Educators who earned a micro-credential had to demonstrate personal and student growth in at least one of the three program characteristics, which include examining their cultural identities and perspectives; engaging diverse learners; and building learning partnerships with students and families.
An example of the program’s impact is shown in the pass rates on the state’s fifth-grade reading test: White students experienced an 86 percent growth rate in the CRT classroom, compared to 76 percent in the non-CRT classroom; for Hispanic students, the growth rate was 42 percent in the CRT classroom and 14 percent in the non-CRT classroom. Among Black students, growth rates doubled in the CRT classroom, from 50 to 100 percent, and among special education students, the pass rate increased from zero to 50 percent.
Overall, the pass rates for students in all demographic groups were 67 percent in the CRT classroom and 62 in the non-CRT classroom. Similarly, growth in student academic achievement on the state’s reading test were 79 percent in the CRT classroom, compared to 68 percent in a non-CRT classroom.
Among the topics explored in today’s conference were Being Comfortable in the Uncomfortable: Creating an Environment of Academic Risk Takers; The Importance of Student Partnerships to Hold Difficult Conversations in a Middle School Classroom; and Speak Up and Speak Often: An Instructional Coach’s Journey Toward Anti-Racism.
Among those who earned their certification this year was the principal of the school division’s largest high school, Darah Bonham from Albemarle High School. Receiving their micro-credential were division Superintendent, Dr. Matthew Haas; two elementary school principals, Staci England from Scottsville and Seth Kennard from Baker-Butler; and one assistant principal, Christine Peterson from Baker-Butler.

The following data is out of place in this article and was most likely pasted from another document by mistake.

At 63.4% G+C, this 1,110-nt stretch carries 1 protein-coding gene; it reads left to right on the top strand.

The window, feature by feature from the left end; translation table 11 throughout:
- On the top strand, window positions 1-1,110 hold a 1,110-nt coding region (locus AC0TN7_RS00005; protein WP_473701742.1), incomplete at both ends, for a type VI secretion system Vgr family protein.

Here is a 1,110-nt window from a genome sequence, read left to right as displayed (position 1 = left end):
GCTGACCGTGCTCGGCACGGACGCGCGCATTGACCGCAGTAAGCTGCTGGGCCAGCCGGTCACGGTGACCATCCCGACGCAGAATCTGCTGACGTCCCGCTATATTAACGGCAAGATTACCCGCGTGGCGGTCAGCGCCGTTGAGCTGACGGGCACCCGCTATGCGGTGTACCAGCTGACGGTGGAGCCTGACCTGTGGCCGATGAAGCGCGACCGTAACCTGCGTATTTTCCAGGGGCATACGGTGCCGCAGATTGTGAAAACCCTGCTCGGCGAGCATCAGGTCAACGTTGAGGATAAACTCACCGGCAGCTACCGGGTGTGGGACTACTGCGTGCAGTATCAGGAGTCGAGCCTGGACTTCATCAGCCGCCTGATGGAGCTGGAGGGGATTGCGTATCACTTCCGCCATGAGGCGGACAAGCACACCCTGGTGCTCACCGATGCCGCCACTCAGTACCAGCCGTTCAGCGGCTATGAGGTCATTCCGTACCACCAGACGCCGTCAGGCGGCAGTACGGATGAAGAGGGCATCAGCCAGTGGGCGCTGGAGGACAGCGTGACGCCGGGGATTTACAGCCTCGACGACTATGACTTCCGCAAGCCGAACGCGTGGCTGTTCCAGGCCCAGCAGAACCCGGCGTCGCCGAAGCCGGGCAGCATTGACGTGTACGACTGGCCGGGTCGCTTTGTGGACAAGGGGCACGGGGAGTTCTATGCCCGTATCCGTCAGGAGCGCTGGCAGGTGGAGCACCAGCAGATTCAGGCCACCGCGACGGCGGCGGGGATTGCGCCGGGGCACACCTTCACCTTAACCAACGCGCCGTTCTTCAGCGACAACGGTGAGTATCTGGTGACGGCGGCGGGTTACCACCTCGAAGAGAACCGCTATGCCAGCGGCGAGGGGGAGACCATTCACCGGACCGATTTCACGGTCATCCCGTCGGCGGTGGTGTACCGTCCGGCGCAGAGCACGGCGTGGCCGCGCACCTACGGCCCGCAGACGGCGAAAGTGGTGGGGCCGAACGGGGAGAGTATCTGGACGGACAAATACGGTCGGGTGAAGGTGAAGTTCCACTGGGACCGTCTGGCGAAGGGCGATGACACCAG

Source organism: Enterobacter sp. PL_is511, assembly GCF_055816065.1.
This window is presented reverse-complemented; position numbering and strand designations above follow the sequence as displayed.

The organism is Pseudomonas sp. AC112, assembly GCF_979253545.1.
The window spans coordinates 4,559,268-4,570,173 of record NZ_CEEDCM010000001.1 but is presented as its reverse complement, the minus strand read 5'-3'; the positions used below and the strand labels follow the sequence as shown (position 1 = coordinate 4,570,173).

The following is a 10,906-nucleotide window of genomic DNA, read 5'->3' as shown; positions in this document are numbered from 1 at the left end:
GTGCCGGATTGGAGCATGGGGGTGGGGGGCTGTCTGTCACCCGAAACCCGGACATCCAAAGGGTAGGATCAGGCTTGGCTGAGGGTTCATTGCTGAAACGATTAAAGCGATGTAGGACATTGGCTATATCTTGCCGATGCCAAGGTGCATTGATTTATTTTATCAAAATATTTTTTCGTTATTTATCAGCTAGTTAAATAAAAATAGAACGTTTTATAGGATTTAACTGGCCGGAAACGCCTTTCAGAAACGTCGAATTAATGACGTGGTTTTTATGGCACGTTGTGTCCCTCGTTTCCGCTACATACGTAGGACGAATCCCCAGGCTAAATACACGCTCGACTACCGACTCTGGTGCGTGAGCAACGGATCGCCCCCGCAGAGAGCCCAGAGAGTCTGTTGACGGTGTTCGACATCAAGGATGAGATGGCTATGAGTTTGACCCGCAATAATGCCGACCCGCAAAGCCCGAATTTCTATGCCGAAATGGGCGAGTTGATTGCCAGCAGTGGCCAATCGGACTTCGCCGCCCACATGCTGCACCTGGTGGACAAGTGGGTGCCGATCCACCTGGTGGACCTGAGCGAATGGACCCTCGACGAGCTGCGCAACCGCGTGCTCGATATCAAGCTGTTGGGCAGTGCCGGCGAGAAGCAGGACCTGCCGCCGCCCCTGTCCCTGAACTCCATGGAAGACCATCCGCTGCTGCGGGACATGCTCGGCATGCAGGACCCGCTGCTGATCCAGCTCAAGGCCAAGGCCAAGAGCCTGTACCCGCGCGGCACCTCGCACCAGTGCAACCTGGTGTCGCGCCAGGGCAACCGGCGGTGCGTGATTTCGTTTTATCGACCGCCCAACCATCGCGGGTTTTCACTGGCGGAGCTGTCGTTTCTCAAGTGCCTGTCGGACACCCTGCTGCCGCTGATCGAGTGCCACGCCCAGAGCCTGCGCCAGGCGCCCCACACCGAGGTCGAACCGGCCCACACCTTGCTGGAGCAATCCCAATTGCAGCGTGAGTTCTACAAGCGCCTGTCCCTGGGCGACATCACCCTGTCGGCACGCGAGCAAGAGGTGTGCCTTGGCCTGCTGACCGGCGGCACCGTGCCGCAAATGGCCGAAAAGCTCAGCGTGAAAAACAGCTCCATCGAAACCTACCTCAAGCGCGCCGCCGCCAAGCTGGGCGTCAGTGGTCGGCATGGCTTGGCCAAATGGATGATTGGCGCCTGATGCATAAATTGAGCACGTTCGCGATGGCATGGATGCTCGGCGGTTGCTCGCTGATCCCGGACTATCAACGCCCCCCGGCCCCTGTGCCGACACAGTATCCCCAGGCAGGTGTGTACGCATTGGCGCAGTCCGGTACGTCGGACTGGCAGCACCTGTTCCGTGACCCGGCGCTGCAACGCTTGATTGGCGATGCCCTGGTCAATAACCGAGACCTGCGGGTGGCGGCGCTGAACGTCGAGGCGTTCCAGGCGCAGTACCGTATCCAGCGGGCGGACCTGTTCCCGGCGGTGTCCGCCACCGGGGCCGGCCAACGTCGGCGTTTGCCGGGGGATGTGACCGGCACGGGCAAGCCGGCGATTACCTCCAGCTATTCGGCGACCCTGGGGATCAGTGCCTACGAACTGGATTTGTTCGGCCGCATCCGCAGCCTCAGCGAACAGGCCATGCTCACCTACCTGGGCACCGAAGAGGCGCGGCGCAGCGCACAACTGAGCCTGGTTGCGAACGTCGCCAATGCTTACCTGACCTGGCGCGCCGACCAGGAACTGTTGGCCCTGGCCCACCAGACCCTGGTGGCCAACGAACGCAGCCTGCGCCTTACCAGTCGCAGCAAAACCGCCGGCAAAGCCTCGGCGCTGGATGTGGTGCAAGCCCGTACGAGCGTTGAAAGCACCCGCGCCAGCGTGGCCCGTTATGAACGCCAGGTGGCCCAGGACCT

To date, 63 educators in the division have been certified in culturally responsive teaching and 77 educators have received micro-credentials. This is the second year that micro-credentialing has been offered.
Those certified this year include:
Jasmine Azimi, Mountain View Elementary School
LaNika Barnes, Albemarle High School
Darah Bonham, Albemarle High School
Rachel Caldwell, Mountain View Elementary School
Chiaka Chuks, Mountain View Elementary School
Jaylen Crist, Crozet Elementary School
Hashim Davis, Center for Learning and Growth
Victoria Dickens, Mountain View Elementary School
Jane Engel, Jack Jouett Middle School
Jennifer Graham, Walton Middle School
Dr. Vicki Hobson, Division Instructional Coach
Addison Holmes, Woodbrook Elementary School
Meredith Holmes, Sutherland Middle School
Emily Holmstrom, Agnor-Hurt Elementary School
Atlanta Hutchins, Crozet Elementary School
Kristina Kilgallen, Western Albemarle High School
Rebecca Kindler, Walton Middle School
Katie McLaughlin, Greer Elementary School
Jennifer Middlesworth, Center for Learning and Growth
Hollins Mills, Murray Elementary School
Megan Washburn, Division Instructional Coach
Pictured: Kimberly Gibson
CONTACT: Phil Giaramita, Strategic Communications Officer